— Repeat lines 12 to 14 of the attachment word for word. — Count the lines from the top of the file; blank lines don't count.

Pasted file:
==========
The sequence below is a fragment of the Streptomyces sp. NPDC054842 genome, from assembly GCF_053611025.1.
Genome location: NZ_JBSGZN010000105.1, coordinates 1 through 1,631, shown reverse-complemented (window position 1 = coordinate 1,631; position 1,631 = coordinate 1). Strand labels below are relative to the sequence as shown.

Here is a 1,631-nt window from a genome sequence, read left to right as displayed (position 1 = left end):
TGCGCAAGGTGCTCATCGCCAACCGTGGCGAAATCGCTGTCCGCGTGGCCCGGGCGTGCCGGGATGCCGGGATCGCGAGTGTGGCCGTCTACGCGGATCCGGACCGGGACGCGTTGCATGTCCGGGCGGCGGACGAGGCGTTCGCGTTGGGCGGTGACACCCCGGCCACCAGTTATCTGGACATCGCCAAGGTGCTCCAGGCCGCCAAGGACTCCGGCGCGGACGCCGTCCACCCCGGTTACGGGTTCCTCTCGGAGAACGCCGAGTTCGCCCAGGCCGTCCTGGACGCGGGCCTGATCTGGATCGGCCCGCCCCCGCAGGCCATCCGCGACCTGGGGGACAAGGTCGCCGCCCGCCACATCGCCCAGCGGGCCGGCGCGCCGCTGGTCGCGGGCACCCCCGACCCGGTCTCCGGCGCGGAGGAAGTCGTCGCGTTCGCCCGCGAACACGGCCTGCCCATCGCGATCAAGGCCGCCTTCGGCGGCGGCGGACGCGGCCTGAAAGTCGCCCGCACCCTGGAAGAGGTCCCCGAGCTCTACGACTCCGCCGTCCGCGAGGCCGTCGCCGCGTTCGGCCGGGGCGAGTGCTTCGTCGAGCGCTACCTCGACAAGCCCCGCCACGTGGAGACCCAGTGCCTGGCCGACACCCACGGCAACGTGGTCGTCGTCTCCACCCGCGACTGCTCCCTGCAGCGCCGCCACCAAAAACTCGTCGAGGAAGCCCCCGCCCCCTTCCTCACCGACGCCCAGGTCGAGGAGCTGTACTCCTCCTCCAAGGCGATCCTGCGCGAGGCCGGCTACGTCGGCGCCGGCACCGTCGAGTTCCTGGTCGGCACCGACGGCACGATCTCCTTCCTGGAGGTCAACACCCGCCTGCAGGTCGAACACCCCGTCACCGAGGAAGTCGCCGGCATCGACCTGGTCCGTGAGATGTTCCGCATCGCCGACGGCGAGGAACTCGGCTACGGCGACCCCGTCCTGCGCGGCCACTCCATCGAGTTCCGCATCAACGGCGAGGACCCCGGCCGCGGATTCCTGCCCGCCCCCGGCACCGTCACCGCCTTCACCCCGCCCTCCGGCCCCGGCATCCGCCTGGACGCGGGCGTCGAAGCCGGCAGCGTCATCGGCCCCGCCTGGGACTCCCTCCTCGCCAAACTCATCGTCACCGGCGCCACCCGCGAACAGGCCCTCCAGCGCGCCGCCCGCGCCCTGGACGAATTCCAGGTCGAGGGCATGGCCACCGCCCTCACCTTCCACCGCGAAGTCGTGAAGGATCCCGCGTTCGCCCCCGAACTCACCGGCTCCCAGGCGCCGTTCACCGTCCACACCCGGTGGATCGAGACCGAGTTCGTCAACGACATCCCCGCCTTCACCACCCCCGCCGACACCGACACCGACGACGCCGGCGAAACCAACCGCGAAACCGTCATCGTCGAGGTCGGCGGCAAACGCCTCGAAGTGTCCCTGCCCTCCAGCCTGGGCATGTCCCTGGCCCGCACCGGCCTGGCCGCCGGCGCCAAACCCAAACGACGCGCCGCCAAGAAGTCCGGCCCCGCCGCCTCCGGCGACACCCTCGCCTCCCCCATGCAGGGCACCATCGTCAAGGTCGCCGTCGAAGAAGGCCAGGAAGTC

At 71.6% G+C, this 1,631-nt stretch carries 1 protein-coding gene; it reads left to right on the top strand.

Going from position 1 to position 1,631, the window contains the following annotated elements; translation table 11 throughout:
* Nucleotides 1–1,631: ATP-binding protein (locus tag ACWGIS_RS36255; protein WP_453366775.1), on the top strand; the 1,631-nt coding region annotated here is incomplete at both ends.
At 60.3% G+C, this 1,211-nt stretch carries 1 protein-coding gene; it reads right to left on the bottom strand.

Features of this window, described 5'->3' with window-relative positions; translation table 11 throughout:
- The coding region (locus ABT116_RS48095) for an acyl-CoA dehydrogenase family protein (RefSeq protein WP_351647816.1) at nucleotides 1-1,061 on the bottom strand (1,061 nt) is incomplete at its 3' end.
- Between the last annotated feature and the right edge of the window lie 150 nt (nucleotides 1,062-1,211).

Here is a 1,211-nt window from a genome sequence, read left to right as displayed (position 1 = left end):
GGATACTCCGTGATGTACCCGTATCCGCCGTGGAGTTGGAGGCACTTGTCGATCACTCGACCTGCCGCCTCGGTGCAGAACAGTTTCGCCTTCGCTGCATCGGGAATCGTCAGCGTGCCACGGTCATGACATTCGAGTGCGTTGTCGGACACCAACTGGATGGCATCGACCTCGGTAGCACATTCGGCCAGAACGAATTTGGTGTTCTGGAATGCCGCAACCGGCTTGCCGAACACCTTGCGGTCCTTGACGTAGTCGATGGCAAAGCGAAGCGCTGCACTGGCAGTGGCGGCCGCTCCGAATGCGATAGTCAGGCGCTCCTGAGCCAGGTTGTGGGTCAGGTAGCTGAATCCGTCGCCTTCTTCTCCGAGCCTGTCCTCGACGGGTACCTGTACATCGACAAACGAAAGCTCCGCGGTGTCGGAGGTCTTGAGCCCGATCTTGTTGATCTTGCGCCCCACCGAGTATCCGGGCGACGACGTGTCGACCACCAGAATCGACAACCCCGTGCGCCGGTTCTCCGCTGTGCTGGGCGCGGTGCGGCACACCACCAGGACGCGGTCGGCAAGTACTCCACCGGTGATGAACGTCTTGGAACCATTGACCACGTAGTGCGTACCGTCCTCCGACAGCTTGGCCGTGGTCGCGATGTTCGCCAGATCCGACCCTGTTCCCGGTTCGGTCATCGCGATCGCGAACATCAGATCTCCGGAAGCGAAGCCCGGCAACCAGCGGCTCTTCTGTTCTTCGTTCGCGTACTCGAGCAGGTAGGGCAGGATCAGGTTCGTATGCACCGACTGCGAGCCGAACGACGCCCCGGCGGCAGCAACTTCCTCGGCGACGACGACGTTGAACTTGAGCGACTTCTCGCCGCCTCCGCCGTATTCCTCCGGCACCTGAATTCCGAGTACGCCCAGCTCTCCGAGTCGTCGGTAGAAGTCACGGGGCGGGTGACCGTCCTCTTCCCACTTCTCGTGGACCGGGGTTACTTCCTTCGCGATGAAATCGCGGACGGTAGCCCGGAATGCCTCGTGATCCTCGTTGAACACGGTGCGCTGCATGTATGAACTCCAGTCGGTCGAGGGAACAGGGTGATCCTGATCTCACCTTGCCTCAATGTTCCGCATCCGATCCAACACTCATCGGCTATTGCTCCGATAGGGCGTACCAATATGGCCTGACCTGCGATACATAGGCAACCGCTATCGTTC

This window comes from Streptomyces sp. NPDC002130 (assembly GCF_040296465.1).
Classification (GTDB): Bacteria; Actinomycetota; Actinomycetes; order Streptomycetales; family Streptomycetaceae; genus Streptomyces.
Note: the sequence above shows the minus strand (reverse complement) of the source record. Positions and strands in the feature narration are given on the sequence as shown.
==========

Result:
Here is a 1,211-nt window from a genome sequence, read left to right as displayed (position 1 = left end):
GGATACTCCGTGATGTACCCGTATCCGCCGTGGAGTTGGAGGCACTTGTCGATCACTCGACCTGCCGCCTCGGTGCAGAACAGTTTCGCCTTCGCTGCATCGGGAATCGTCAGCGTGCCACGGTCATGACATTCGAGTGCGTTGTCGGACACCAACTGGATGGCATCGACCTCGGTAGCACATTCGGCCAGAACGAATTTGGTGTTCTGGAATGCCGCAACCGGCTTGCCGAACACCTTGCGGTCCTTGACGTAGTCGATGGCAAAGCGAAGCGCTGCACTGGCAGTGGCGGCCGCTCCGAATGCGATAGTCAGGCGCTCCTGAGCCAGGTTGTGGGTCAGGTAGCTGAATCCGTCGCCTTCTTCTCCGAGCCTGTCCTCGACGGGTACCTGTACATCGACAAACGAAAGCTCCGCGGTGTCGGAGGTCTTGAGCCCGATCTTGTTGATCTTGCGCCCCACCGAGTATCCGGGCGACGACGTGTCGACCACCAGAATCGACAACCCCGTGCGCCGGTTCTCCGCTGTGCTGGGCGCGGTGCGGCACACCACCAGGACGCGGTCGGCAAGTACTCCACCGGTGATGAACGTCTTGGAACCATTGACCACGTAGTGCGTACCGTCCTCCGACAGCTTGGCCGTGGTCGCGATGTTCGCCAGATCCGACCCTGTTCCCGGTTCGGTCATCGCGATCGCGAACATCAGATCTCCGGAAGCGAAGCCCGGCAACCAGCGGCTCTTCTGTTCTTCGTTCGCGTACTCGAGCAGGTAGGGCAGGATCAGGTTCGTATGCACCGACTGCGAGCCGAACGACGCCCCGGCGGCAGCAACTTCCTCGGCGACGACGACGTTGAACTTGAGCGACTTCTCGCCGCCTCCGCCGTATTCCTCCGGCACCTGAATTCCGAGTACGCCCAGCTCTCCGAGTCGTCGGTAGAAGTCACGGGGCGGGTGACCGTCCTCTTCCCACTTCTCGTGGACCGGGGTTACTTCCTTCGCGATGAAATCGCGGACGGTAGCCCGGAATGCCTCGTGATCCTCGTTGAACACGGTGCGCTGCATGTATGAACTCCAGTCGGTCGAGGGAACAGGGTGATCCTGATCTCACCTTGCCTCAATGTTCCGCATCCGATCCAACACTCATCGGCTATTGCTCCGATAGGGCGTACCAATATGGCCTGACCTGCGATACATAGGCAACCGCTATCGTTC

This window comes from Streptomyces sp. NPDC002130 (assembly GCF_040296465.1).